How I Photograph Blooms


First off, I am not a pro!  Not even close.  As can be seen by the examples below, I've taken more than my fair share of 'less-than-ideal' pictures.   I don't post them of course - so no one knows but me.  :)

I have never taken a course on photography and my camera equipment is low-end.  Regardless, on average I seem to do OK.  Thinking outside the box, and finding shortcuts (or tricks) have helped me mask my weak skill set.  As an 'average' person, with 'average' equipment (assuming you're the same) what I do should work as well for you.

My equipment - some of the older photos were taken with a Nikon Coolpix 4300 (digital point & shoot).  The newer photos were done with a Canon S5IS (digital point & shoot).  I'd like to have an SLR camera but, truth be told, I'm a little intimidated by them.  I might be wasting my money because I don't know how to use one.

My software - Corel Paintshop X2 which is a low cost Adobe-like photo editor.  To be honest, photo edit software is what saves me.  The majority of my photos are average.  It's the photo edits that make them more presentable.  I recently discovered another product that's even less expensive.  I have no personal experience with it but the price it right.  Search Amazon for Serif PhotoPlus X4 - about $15.

My tips & tricks - a 12-step program.

1.  Shoot when its overcast.  Shade adds a blue (cool) cast to your bloom.  Sun adds a gold (warm) cast & unavoidable shadows.  Overcast is perfect!  If you happen to be one of those poor souls that gets 300 days of sunshine per year (yeah, sucks to be you huh?) then buy a white umbrella.  It will cut out the shadows without adding a color-cast to the bloom.  Granted, the photo needs some work with software, but there are no shadows on the bloom and no color-cast affecting either the bloom or foliage. 



2.  Shoot mid-morning (9ish) if possible.  Too early and I get the blue (cool) cast.  Blooms may not be fully open.  Too late and I get the gold (warm) cast.  Pollen may have ripened and dropped onto the petals.  Here is 'Blue Diana' - same bloom, same day, same camera.  The early shot is too early and the bloom is not fully open.  By 11:30 the bloom is perfect but has the 'warm' coloration.  By evening the bloom is 'cooler', faded, and I've harvested the pollen.  If I had to pick from these 3 choices, I'd go with the center shot and then use software to remove the 'warm' glow.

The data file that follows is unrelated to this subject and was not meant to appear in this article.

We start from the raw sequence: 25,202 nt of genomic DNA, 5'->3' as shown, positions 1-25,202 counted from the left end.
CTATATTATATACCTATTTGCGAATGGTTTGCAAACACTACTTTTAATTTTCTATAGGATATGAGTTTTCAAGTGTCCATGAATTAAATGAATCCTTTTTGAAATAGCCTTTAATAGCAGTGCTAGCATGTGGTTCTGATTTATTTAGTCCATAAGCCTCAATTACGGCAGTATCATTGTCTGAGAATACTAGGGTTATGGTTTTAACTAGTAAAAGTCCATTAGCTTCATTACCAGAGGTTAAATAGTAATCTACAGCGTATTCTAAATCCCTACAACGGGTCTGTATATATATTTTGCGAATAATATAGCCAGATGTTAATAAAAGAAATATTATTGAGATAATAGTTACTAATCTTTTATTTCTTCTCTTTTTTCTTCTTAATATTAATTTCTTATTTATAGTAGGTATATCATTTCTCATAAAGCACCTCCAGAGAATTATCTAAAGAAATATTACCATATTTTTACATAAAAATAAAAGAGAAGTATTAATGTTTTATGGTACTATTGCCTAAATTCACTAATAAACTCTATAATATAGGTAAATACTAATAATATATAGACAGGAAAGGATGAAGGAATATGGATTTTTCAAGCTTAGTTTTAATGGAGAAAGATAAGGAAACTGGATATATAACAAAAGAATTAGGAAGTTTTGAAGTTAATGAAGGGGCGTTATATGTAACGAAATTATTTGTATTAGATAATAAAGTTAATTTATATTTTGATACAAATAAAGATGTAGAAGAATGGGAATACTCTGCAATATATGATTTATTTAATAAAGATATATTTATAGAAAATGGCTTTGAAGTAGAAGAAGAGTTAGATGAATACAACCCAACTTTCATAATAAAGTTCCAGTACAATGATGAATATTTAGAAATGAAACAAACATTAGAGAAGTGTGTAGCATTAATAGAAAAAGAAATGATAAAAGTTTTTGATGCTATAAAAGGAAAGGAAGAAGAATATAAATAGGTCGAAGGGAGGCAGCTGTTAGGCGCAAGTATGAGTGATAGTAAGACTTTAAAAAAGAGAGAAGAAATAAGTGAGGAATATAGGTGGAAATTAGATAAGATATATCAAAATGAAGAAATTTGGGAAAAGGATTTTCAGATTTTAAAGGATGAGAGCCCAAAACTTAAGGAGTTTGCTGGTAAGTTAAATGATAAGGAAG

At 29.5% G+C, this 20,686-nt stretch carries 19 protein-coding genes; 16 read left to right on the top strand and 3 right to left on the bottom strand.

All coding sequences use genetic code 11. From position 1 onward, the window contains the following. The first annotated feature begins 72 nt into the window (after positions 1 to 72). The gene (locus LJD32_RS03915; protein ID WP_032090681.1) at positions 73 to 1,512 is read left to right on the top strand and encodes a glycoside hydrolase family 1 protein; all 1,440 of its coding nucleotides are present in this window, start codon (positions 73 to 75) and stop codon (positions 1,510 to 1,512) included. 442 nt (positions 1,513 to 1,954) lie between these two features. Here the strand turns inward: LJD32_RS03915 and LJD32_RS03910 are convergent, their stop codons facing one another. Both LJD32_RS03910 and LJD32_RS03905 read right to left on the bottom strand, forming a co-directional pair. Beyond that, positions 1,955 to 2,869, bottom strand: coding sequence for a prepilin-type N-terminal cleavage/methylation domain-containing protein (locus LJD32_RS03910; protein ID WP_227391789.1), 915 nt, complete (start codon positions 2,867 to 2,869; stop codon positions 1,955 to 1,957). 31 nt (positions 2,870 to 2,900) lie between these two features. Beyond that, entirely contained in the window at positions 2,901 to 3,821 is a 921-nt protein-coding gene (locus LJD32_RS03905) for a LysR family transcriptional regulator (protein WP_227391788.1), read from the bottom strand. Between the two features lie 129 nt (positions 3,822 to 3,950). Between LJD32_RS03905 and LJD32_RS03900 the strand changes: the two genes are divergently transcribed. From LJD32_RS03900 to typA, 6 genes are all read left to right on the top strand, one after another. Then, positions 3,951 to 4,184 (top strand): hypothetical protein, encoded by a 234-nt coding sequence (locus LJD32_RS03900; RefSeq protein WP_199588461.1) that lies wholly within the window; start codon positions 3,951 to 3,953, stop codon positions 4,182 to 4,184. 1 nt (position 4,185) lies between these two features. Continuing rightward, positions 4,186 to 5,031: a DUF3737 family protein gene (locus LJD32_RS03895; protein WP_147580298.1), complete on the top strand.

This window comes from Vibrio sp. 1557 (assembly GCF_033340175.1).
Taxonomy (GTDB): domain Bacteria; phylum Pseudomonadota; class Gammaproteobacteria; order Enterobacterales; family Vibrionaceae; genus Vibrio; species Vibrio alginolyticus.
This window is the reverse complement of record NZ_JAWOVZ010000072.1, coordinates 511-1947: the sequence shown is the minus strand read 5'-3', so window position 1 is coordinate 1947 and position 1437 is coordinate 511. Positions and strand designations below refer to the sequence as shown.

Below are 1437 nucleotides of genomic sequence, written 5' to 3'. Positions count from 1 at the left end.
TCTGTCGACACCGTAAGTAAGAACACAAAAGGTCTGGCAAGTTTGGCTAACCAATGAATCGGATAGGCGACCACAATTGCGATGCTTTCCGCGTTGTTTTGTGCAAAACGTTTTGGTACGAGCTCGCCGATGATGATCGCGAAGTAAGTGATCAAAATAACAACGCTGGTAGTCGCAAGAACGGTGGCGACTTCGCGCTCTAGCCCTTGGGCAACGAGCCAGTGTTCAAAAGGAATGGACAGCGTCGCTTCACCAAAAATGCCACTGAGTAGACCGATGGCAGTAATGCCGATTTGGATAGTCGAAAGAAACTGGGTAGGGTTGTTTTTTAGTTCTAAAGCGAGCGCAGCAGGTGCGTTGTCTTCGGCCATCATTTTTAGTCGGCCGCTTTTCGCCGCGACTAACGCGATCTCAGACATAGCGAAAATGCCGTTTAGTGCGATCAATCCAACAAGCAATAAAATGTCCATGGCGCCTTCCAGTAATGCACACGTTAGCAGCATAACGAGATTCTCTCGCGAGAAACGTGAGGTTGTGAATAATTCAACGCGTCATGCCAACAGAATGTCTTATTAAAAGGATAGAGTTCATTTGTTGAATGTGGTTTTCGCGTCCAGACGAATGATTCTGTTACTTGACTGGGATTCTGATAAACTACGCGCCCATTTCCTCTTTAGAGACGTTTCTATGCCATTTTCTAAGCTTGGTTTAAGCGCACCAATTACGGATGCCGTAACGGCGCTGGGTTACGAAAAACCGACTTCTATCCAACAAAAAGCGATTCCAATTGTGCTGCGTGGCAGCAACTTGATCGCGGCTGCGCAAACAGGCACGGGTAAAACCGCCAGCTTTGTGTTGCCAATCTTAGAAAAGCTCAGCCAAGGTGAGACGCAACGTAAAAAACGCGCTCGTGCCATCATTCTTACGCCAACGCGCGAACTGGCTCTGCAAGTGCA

3.  Deadhead and groom before shooting.  I typically live-head the evening before so that I wake up to a clean garden.  I'm not an early riser so having this chore done already puts me back on schedule.  Grooming consists of making  a bloom look its best... folding down any leaves that are in the sightline, untangling anything that's hung up, warming up and popping out any petals or sepals that still have dimples.


4.  Shoot before hybridizing.  It's a pet peeve of mine but I really hate seeing blooms where the pollen has already been harvested.  And while I don't hate the look of a pollinated pistol, I do find it an unnatural look.



5.  No hands (or feet) in the shot.  There are times when it may seem unavoidable but that's when I need to get creative.  I find another way - ANY other way - or wait for another day and another bloom.



6.  Pay attention to the background.  Look at the entire frame, not just the bloom.  If I can physically remove things from the frame, then I do so.  Hoses and hybridizing hang tags take the focus off the bloom.


7.  Move.  All shots do not need to be taken from a standing position looking down on the bloom.  I move around AND up and down.  Often I will squat for the shot.  I find the best background I can within my frame and then put my bloom in front of it.

8.  Use pots.  I'm never ready for new arrivals, and after being burned by crown rot that arrived on a southern plant (and subsequently spread to other established garden plants), I now pot everything that arrives.  Pots give me a lot of flexibility in photos.  I can move that plant anywhere I want and pick any background that appeals to me!

9.  Zoom.  To get that look of the blurry background (technically called depth of field) I move away from the bloom and use my camera's zoom.  The more distance between the bloom and it's background, the more blur distortion I get.  Play with it.  This works really well with those highly-mobile blooming pots.

10.  Take tons of photos from various angles.  The beauty of digital is that it doesn't cost anything to keep shooting.  When I first started I probably took 20 pictures of one bloom and one photo might be usable.  As I got better I now find I only need 3-4 pictures to get 'the one' that's a keeper.

11.  Get creative.  I have several plants that are packed together in the garden.  To isolate one bloom without getting something else in the background is impossible.  So, I cut the bloom off and wire it onto the scape of one of my unblooming potted plants.  I can now move it to my desired background.  Problem solved!

12.  Learn how to use photo edit software.  This is a subject unto itself.  I have a page dedicated to software edits.  Just hit the back button...